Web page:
New AI can Predict Micronutrient Deficiency from Space

Micronutrient deficiencies are serious and afflict over 2 billion people around the world, including 340 million children. These deficiencies have fatal health consequences, but early diagnosis for effective treatment is costly and requires time-consuming blood draws and lab tests.

However, new research has shed light on a more efficient approach. Elizabeth Bondi and her team at Harvard University recently used artificial intelligence and publicly available satellite data to pinpoint geographical locations where the population is at high risk of micronutrient deficiencies. This research could signal better and early public health interventions.

Existing AI systems are capable of using satellite data to predict localized food security challenges, but they mostly rely on directly observable features. Something like agricultural productivity can be estimated from vegetation, but micronutrient availability is much more difficult to calculate.

After studying research showing that areas near forests tend to have better dietary diversity, Bondi and her team sough to identify less popular markers for potential malnourishment. Their work reveals that the combination of data such as vegetation cover, water and weather presence can suggest where populations will lack Vitamin A, Vitamin B12 or iron.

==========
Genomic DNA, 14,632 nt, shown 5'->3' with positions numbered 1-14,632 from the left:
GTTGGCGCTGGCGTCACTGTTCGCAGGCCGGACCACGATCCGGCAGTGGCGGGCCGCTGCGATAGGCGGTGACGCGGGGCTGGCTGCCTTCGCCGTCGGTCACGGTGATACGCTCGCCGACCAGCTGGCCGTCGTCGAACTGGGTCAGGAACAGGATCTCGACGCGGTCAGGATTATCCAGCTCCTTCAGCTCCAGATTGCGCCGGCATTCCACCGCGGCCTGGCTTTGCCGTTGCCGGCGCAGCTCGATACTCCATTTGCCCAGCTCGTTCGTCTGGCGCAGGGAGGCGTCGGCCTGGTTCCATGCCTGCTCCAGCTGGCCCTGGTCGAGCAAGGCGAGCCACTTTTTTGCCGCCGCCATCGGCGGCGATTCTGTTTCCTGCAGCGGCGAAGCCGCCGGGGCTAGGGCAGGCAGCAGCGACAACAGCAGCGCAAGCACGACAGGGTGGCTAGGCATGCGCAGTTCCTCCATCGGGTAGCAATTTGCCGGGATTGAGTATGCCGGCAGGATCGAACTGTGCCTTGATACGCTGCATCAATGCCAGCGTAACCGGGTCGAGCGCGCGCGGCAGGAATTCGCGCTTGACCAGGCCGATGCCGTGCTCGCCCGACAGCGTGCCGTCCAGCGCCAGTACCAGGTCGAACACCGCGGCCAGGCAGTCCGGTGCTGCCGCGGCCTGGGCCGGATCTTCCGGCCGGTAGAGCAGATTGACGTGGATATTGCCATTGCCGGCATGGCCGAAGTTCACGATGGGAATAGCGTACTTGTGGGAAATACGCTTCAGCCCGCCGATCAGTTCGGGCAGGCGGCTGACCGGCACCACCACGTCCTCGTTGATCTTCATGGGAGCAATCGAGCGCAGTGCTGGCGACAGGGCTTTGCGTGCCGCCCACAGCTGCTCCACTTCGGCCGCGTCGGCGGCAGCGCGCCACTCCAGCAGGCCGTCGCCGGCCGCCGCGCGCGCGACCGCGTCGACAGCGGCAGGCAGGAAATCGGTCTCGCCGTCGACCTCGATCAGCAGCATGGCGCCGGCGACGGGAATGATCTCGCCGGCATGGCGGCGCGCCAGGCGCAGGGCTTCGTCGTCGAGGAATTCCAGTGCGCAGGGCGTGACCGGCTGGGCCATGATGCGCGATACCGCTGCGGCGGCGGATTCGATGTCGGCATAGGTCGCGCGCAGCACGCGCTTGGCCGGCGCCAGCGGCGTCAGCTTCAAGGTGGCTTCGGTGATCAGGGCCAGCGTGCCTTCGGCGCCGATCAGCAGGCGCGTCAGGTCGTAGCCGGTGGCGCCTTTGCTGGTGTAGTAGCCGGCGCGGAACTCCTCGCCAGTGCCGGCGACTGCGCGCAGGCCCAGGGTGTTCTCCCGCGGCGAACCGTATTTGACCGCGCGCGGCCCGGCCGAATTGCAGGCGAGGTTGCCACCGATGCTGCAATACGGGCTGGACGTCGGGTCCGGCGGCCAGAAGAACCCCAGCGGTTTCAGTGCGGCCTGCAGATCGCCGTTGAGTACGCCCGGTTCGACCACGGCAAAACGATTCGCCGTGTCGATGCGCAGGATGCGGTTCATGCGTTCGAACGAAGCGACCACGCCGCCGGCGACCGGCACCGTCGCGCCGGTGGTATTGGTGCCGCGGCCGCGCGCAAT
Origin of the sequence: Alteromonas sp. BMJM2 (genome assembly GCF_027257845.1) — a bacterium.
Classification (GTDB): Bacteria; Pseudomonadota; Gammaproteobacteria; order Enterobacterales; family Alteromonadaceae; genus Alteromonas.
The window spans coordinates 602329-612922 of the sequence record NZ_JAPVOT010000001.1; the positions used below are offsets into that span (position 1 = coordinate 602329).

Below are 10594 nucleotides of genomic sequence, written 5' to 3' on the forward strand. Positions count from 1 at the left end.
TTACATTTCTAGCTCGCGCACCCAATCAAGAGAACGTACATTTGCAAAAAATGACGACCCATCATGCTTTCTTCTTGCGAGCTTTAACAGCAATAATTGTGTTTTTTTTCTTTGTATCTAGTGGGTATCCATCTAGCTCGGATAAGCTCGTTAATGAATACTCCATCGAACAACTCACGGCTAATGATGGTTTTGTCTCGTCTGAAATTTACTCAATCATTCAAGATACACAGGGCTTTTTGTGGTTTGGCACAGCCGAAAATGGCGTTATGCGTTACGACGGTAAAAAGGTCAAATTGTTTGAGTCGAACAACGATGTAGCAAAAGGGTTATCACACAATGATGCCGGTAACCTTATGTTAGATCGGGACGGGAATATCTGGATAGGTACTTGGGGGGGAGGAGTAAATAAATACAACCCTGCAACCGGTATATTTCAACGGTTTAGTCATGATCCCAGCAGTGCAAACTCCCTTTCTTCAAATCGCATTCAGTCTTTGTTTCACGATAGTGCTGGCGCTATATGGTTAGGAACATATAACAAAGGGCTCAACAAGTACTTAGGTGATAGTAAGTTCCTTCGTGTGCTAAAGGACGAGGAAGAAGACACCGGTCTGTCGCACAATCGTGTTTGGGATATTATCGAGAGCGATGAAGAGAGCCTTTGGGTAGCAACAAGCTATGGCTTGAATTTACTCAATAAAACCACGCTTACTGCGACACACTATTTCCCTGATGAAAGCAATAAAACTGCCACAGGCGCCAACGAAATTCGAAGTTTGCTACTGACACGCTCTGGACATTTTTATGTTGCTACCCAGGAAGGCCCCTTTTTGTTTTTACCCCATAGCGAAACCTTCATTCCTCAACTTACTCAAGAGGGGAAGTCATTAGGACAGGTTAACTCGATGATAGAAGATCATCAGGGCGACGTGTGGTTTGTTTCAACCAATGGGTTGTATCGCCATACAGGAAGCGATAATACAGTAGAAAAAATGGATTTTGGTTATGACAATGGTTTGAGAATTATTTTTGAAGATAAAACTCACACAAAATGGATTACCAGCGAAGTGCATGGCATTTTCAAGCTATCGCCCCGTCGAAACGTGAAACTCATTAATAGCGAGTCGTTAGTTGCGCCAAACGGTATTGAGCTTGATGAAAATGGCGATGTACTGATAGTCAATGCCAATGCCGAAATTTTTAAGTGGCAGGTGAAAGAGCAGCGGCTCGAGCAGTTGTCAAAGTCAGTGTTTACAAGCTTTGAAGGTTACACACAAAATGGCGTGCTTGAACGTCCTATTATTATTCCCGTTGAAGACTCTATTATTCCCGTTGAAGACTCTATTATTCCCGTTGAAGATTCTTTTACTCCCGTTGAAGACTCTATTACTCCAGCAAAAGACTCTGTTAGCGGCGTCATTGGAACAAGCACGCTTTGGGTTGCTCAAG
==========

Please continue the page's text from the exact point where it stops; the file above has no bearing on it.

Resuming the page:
The team evaluated raw satellite measurements and made consultations with local public health officials. They then used AI to filter through the data and mark principal features. For example, a food market, inferred through the buildings and roads visible, was crucial for predicting a community’s risk level. These features were then linked to specific nutrients inadequate in four regions’ populations across Madagascar. The researchers used real-world biomarker data to train and test their AI program.

Predictions of regional-level micronutrient deficiency in populations outside the training data sets met and even sometimes exceeded the accuracy of estimates based on surveys conducted by local public health officials.

‘Our work showcases a method that allows for identification and targeting of vulnerable populations for nutritional support that may supplement… expensive and invasive procedures,’ says Bondi.

‘This is a novel contribution that highlights AI’s potential to advance public health,’ says Christine Ekenga, Emory University epidemiologist. She added that the collection of health data in limited-resource settings can be tasking because of cost and infrastructure constraints and ‘the authors have validated a method that can overcome these challenges.’

The researchers hope to develop a software application which extends this analysis to other countries that have public satellite data. ‘We hope that this application could allow public health officials to interact with the insights our system can provide and help to inform interventions,’ says Bondi.

By Marvellous Iwendi.

Source: Scientific American